Death Valley Days - Raid on the San Francisco Mint (1965)
Ronald Reagan as banker William Ralston handles gold coins
This episode of "Death Valley Days" shows United States gold coins in bank trays and also being handled
by the program's host.
"double eagles", the largest coins made by the San Francisco Mint.
and ran from 1952 to 1970.
The first host was the "Old Ranger" (actor Stanley Andrews) who appeared as an old west lawman.
Ronald Reagan also stars in this episode, "Raid on the San Francisco Mint" which was first broadcast
on March 10, 1965.
gold coins from the nearby San Francisco Mint to show his customers that his bank was solvent.
but has not otherwise been verified.
"Barbary Coast" district. It operated from 1854 to 1874 and later as a sub-treasury or storage building.
The program's logo of a Borax twenty-mule team was present on all episodes.
2. Ronald Reagan tells the story
Love drives men to desperate lengths and desperate deeds, in most cases love of a woman.
on behalf of his great love San Francisco, an adventure so colorful I couldn't resist
playing him - the man, William Chapman Ralston, was head of the city's leading bank.
To save them he improvised a wild and incredible scheme risking his fortune, his freedom,
and his future with a raid on the San Francisco Mint.
A crowd forms in front of William Ralston's Bank of California.
Commercial Street, a happy fact to Ralston's advantage.
3. Crowd at the bank
William Ralston appears at the bank entrance.
4. Ralston reassures the crowd
Ralston assures the crowd that he has everything under control and that the bank will re-open
the next day at 10:00am.
5. Ralston and cashier Maurice Dory
Dory informs Ralston that they have very little money.
The bank has gold bullion but needs coins to pay customers who will not take paper money.
6. Harpending visits Ralston
Harpending informs Ralston that the government probably will not approve the request.
Ralston tells him that he will visit the mint superintendent and get the money, but doesn't explain how.
7. The Mint and Sub-Treasury building
The Mint is also a sub-treasury which was a storage place for government gold.
When the mint closed in 1874 the building continued to operate as a sub-treasury for several years.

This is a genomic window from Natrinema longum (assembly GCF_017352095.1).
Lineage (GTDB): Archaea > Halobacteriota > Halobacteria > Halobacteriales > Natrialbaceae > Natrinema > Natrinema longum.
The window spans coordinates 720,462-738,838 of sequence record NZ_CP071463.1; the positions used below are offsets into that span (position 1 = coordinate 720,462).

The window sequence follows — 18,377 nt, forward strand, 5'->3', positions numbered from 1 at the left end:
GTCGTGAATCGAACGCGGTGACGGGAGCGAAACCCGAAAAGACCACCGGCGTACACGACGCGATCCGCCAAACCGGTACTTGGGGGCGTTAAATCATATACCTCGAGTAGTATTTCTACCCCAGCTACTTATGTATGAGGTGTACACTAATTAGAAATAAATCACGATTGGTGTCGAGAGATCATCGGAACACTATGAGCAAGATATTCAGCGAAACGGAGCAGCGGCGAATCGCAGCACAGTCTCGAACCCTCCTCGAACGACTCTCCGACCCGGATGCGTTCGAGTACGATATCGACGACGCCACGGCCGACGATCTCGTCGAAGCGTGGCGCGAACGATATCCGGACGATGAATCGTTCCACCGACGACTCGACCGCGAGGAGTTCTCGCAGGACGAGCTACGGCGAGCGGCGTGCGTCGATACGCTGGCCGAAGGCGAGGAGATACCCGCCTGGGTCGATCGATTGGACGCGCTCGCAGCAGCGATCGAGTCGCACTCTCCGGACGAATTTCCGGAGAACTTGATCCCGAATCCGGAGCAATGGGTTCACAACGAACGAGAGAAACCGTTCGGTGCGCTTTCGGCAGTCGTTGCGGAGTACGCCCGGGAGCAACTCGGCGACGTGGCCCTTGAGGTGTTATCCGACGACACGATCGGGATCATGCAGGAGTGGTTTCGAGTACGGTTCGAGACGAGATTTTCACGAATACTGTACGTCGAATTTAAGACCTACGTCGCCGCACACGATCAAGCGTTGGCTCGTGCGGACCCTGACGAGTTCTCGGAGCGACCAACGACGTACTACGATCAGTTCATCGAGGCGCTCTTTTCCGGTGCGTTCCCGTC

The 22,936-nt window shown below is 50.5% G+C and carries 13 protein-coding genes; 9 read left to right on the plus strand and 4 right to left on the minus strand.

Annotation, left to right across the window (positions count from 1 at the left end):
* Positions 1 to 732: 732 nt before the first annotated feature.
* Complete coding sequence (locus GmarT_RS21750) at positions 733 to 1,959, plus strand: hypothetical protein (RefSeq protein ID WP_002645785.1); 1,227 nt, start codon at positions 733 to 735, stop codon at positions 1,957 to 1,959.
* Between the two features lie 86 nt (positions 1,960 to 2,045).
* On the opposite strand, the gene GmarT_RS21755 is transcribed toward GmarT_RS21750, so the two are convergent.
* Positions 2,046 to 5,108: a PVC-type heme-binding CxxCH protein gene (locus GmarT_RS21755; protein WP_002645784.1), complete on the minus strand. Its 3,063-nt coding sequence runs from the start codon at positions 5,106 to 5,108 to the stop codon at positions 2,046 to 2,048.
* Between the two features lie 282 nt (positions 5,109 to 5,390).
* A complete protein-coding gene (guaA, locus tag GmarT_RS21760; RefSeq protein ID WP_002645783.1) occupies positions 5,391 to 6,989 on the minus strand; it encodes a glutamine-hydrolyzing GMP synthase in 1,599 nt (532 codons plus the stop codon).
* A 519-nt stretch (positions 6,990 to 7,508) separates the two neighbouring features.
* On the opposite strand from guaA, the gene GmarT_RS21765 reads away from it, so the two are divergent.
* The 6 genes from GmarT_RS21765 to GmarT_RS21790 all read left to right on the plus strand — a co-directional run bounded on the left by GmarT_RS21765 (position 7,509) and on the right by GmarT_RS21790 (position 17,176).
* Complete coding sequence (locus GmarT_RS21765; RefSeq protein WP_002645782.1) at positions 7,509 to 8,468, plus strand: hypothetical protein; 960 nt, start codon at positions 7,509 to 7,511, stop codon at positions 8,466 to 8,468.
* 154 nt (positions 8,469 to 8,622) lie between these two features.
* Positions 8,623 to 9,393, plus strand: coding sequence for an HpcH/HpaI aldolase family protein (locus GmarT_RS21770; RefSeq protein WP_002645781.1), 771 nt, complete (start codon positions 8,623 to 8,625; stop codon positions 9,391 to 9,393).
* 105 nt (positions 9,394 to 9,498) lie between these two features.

General Thomas Bradley, a soldier in the Civil War, is the Superintendent of the mint.
This character is fictional but the actual superintendent of the San Francisco Mint then was
a Civil War general, Oscar Hugh La Grange.
8. General Bradley in uniform
General Bradley wears three medals, but they appear to be either prop medals or more modern ones.
He hides the general's glasses, then shows him telegram implying that it authorizes the transfer.
After the general passes out, Ralston and bank employees visit the mint and are allowed in
by mint employees.
9. Midnight at the mint
Guards are posted to allow the men to move the coins to the bank.
10. Picking up the goods
Ralston and his assistants move the gold to the bank.
11. The gold moves to the bank
The gold coins are packed in 50-pound bags, each of which holds approximately $15,000 in coins
(valued at $20 an ounce).
The coins are most likely twenty-dollar gold pieces or "double eagles" as these were the largest
gold coins produced by the mint.
A United States $20 gold coin:
12. United States $20 1864-S
This coin was minted at the San Francisco Mint in 1864 and would fit the period of the program.
Mission accomplished, Ralston and the bank employees return to the bank office.
13. At the bank office
Having moved the goods, Ralston invites his employees to the bank office for a celebration.
Ralston and Dory are ready.
14. A surprise for the customers
The gold coins are covered by a cloth.
One first customer arrives who was very suspicious the day before.
15. Suspicious customer arrives
The cover is removed showing the gold coins, neatly stacked.
16. The gold is here
The first customer exclaims that the money is here and he will keep his in the bank.
He and the other customers leave satisfied.
17. The general confronts Ralston
The general is unhappy and threatens legal action for the raid.
The host Ronald Reagan then appears at the banker's office set.
18. Ronald Reagan holds the money
The coins are prop coins as they have smooth edges while real US gold coins have milled edges.
They also appear to be the size of United States silver dollars and larger than $20 gold coins.
19. Ronald Reagan epilogue
General Bradley did have Billy Ralston arrested for his midnight raid on the United States Mint,
however President Grant realized that his brilliantly improvised scheme had saved the city from
economic disaster so the White House withdrew all charges.
other things he built the internationally famous Palace Hotel which still stands as a
monument to the memory of William Chapman Ralston.
Next is shown the Palace Hotel as it was in 1965.
20. The Palace Hotel
The Palace Hotel is located at Market and New Montgomery Streets.
It was damaged and then demolished after the 1906 earthquake and fire and then rebuilt.
Ronald Reagan makes a final appearance.
21. Ronald Reagan announces next episode
Next week, another true story on Death Valley Days.
Not much is left of the First Mint but a small exhibit is open under the art museum at the location.
22. San Francisco First Mint building
Ronald Reagan as William Ralston
Judson Pratt as General Thomas Bradley
Vaughn Taylor as Asbury Harpending
John Clarke as Maurice Dory
Writer: Jerry D. Lewis